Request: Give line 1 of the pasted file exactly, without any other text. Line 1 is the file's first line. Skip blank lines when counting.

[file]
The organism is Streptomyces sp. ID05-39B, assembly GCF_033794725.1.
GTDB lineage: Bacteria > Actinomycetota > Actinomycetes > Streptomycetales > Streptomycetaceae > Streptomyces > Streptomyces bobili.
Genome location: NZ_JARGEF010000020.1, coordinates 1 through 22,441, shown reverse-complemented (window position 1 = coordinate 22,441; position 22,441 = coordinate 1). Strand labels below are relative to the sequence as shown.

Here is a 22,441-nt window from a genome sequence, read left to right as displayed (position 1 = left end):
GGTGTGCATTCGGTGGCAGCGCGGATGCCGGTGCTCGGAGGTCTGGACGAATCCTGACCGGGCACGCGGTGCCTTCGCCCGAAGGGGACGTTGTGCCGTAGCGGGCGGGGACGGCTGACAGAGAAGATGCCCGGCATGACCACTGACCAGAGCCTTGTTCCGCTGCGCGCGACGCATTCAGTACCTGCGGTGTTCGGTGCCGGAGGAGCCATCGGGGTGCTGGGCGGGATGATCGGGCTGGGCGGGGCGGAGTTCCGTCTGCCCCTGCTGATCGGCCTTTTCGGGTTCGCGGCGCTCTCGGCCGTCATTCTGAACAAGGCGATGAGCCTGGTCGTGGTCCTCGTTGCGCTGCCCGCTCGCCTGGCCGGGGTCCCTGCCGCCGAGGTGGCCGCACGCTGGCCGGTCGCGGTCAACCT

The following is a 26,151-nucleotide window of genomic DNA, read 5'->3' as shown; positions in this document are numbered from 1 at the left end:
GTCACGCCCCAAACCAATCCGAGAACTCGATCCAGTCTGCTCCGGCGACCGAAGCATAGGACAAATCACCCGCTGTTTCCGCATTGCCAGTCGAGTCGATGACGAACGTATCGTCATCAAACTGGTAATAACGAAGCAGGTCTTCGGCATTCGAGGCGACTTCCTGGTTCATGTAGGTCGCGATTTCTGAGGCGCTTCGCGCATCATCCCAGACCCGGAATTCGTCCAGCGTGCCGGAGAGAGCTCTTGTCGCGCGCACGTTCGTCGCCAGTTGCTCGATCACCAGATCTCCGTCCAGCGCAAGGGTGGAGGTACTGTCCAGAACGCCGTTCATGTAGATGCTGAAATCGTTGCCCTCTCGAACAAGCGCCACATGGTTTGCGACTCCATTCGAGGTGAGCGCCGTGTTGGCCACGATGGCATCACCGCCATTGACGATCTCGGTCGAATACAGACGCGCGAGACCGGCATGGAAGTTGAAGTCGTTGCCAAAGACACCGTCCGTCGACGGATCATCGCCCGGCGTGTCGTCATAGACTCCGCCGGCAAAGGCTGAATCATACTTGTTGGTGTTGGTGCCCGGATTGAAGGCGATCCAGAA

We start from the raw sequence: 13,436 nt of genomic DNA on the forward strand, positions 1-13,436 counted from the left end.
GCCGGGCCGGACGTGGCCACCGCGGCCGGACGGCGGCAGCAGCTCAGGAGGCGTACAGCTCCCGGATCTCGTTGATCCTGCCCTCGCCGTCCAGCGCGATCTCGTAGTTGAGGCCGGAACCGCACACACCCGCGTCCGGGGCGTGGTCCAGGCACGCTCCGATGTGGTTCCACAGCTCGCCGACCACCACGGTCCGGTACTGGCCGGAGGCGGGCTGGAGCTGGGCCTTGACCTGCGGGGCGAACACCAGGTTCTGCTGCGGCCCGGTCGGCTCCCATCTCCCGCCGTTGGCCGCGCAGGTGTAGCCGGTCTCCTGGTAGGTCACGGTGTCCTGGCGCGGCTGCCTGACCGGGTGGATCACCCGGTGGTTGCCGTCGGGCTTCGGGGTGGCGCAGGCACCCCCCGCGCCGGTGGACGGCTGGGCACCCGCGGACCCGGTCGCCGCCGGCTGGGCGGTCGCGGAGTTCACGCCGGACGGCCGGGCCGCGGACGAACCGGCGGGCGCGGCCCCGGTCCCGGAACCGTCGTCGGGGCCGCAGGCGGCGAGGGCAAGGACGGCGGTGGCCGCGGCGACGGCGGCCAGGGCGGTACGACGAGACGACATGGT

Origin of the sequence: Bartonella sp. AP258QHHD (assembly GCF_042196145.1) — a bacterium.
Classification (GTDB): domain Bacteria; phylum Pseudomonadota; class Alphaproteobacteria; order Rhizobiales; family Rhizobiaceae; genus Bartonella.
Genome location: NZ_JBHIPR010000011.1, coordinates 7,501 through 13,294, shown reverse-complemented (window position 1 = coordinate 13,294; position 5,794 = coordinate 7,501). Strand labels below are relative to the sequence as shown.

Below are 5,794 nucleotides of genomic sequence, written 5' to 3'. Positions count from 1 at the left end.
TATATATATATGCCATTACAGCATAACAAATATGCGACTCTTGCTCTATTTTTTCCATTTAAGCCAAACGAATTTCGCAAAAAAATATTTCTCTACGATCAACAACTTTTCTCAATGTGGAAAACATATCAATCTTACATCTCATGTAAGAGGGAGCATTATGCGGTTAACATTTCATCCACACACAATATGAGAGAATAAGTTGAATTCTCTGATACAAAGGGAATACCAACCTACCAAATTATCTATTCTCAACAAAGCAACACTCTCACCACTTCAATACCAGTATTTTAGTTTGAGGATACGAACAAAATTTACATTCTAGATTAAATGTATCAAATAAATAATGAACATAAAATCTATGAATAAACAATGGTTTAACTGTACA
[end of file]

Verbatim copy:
The organism is Streptomyces sp. ID05-39B, assembly GCF_033794725.1.